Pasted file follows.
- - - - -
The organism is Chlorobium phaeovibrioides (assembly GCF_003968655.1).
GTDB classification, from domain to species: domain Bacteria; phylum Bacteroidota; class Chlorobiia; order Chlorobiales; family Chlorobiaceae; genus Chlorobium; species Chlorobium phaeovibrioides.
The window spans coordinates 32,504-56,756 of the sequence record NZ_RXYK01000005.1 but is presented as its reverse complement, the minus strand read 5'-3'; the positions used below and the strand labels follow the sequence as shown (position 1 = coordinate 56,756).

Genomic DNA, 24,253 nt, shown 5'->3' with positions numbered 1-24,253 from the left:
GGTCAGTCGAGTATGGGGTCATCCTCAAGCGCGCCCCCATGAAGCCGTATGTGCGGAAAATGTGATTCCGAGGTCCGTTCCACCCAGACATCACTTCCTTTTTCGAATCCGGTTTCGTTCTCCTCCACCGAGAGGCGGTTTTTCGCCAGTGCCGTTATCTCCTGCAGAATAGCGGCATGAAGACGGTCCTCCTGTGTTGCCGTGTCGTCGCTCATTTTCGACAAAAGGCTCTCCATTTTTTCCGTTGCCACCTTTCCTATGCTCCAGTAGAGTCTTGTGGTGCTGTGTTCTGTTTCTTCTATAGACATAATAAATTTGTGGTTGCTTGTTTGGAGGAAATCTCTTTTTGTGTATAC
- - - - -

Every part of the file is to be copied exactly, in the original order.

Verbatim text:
The organism is Chlorobium phaeovibrioides (assembly GCF_003968655.1).
GTDB classification, from domain to species: domain Bacteria; phylum Bacteroidota; class Chlorobiia; order Chlorobiales; family Chlorobiaceae; genus Chlorobium; species Chlorobium phaeovibrioides.
The window spans coordinates 32,504-56,756 of the sequence record NZ_RXYK01000005.1 but is presented as its reverse complement, the minus strand read 5'-3'; the positions used below and the strand labels follow the sequence as shown (position 1 = coordinate 56,756).

Genomic DNA, 24,253 nt, shown 5'->3' with positions numbered 1-24,253 from the left:
GGTCAGTCGAGTATGGGGTCATCCTCAAGCGCGCCCCCATGAAGCCGTATGTGCGGAAAATGTGATTCCGAGGTCCGTTCCACCCAGACATCACTTCCTTTTTCGAATCCGGTTTCGTTCTCCTCCACCGAGAGGCGGTTTTTCGCCAGTGCCGTTATCTCCTGCAGAATAGCGGCATGAAGACGGTCCTCCTGTGTTGCCGTGTCGTCGCTCATTTTCGACAAAAGGCTCTCCATTTTTTCCGTTGCCACCTTTCCTATGCTCCAGTAGAGTCTTGTGGTGCTGTGTTCTGTTTCTTCTATAGACATAATAAATTTGTGGTTGCTTGTTTGGAGGAAATCTCTTTTTGTGTATAC